Wey_AP_9e_Ch22_Edited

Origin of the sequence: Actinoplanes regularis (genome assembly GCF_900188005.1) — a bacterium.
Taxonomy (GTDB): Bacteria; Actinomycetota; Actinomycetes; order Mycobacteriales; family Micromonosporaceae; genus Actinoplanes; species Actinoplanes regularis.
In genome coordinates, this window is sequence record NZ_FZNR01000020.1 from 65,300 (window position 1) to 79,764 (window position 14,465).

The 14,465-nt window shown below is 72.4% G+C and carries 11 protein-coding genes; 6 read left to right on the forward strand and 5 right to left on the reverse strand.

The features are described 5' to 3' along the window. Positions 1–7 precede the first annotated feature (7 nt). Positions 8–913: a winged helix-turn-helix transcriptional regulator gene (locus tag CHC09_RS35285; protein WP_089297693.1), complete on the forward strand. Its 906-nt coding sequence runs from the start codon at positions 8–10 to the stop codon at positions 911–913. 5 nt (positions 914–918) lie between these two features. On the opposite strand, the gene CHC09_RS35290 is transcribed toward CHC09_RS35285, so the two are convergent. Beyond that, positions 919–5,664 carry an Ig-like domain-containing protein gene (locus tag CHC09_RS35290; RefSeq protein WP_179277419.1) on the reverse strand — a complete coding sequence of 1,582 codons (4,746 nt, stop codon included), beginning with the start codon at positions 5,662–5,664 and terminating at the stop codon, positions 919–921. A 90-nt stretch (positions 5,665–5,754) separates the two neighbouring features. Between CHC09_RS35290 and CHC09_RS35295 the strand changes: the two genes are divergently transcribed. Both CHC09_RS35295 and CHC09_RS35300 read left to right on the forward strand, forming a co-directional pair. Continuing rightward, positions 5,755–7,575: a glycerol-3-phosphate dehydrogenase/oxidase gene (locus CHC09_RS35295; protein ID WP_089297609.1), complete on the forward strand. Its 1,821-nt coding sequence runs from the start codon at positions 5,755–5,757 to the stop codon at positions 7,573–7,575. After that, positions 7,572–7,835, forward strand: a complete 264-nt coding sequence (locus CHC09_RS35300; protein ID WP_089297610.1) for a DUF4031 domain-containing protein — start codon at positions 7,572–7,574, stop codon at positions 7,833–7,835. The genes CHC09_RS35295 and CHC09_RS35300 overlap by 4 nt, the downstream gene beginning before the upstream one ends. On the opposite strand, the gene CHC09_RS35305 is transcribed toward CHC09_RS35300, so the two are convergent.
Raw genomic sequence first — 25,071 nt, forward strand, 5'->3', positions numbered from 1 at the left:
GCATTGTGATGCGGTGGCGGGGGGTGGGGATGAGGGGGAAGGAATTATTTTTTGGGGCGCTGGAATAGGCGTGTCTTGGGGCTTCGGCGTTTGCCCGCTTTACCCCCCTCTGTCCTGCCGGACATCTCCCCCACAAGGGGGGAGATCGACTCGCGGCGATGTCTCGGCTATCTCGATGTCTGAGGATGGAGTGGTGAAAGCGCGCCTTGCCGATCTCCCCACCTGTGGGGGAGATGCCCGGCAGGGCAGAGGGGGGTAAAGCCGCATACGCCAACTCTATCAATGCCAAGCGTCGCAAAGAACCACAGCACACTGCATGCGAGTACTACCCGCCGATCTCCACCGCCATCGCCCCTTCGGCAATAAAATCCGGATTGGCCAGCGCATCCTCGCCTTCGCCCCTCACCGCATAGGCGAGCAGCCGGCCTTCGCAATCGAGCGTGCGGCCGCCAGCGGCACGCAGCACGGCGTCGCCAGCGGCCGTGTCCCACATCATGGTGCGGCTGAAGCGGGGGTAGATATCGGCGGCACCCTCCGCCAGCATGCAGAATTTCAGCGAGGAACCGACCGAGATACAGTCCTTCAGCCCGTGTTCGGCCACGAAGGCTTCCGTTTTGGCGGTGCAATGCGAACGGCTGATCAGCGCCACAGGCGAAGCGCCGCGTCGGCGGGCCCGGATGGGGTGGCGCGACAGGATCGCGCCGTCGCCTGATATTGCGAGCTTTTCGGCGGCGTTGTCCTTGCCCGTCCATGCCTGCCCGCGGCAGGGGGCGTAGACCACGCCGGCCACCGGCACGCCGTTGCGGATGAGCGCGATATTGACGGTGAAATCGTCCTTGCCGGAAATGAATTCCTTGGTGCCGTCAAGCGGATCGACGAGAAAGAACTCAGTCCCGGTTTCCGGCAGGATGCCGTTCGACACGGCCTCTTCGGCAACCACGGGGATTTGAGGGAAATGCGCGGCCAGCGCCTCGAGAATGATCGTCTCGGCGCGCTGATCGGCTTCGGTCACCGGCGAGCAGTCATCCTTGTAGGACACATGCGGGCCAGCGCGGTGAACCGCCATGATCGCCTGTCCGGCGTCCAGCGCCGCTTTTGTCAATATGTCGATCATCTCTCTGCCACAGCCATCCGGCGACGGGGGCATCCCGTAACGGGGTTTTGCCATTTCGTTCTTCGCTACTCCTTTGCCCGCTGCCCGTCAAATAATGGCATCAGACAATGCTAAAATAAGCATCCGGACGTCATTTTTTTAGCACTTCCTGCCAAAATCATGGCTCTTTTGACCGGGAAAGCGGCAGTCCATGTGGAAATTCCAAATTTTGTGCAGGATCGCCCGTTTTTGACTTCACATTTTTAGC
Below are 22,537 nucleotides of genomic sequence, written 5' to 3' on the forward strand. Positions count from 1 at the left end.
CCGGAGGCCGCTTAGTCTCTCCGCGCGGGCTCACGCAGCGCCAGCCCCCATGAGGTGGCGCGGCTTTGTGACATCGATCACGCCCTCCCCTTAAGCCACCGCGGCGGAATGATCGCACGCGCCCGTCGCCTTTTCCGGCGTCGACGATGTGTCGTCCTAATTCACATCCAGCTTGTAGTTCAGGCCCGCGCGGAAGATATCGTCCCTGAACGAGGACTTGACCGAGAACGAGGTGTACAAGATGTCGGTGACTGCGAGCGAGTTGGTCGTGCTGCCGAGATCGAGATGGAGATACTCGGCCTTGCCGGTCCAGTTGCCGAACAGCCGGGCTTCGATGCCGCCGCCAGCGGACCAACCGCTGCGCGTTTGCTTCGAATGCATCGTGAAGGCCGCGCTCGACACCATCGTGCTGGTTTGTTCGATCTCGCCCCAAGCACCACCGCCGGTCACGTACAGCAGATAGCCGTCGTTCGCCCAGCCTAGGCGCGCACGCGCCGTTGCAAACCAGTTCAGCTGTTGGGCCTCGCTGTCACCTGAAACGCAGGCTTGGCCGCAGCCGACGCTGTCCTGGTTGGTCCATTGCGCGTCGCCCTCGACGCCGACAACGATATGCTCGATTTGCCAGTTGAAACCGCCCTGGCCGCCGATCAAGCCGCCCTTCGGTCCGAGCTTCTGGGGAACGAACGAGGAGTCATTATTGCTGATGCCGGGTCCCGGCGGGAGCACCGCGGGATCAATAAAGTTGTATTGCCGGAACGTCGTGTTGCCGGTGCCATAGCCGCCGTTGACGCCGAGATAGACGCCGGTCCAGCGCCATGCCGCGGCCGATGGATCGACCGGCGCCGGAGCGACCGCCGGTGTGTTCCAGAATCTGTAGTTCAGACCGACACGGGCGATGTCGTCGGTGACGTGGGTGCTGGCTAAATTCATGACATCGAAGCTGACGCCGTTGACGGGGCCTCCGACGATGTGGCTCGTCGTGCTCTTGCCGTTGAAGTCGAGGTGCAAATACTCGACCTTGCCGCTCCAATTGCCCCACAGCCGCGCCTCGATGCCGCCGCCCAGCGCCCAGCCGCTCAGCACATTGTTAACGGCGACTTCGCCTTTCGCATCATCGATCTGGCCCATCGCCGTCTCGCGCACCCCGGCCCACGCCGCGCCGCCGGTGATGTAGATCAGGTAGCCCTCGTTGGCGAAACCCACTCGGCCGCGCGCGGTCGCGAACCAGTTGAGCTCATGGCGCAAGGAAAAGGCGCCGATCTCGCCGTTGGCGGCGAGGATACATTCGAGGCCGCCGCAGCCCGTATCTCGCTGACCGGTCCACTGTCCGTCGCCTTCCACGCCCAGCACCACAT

Wey_AP_9e_Ch22_Edited - Chapter 22 Cost-Volume-Profit...